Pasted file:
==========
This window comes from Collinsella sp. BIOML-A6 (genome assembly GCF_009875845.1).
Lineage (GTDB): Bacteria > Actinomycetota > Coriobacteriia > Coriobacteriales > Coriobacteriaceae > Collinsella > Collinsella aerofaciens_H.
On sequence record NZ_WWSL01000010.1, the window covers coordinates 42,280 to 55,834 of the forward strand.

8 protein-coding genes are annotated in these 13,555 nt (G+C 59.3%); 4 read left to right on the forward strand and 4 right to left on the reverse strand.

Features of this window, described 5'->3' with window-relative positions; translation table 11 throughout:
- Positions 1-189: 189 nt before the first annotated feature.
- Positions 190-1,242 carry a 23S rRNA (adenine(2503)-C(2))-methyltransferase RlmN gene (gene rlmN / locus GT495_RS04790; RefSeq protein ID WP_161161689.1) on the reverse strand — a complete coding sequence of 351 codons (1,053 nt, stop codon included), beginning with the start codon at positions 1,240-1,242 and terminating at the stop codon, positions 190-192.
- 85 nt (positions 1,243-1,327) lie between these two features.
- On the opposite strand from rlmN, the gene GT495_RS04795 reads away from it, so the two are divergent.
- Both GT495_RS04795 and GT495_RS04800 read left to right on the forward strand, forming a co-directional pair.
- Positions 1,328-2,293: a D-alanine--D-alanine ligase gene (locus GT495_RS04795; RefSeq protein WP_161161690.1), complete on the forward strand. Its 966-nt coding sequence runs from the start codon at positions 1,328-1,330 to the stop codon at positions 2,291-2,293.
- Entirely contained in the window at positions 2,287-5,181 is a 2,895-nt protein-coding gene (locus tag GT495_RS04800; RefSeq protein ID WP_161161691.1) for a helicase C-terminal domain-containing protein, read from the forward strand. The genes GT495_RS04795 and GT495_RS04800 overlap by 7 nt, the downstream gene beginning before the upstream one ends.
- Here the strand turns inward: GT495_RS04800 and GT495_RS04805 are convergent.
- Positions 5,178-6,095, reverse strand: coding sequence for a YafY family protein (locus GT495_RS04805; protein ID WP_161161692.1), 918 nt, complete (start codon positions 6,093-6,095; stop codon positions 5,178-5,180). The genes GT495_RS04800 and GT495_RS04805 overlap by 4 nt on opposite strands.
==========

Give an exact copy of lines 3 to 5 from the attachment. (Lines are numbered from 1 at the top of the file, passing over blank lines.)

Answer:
On sequence record NZ_WWSL01000010.1, the window covers coordinates 42,280 to 55,834 of the forward strand.

8 protein-coding genes are annotated in these 13,555 nt (G+C 59.3%); 4 read left to right on the forward strand and 4 right to left on the reverse strand.

Features of this window, described 5'->3' with window-relative positions; translation table 11 throughout: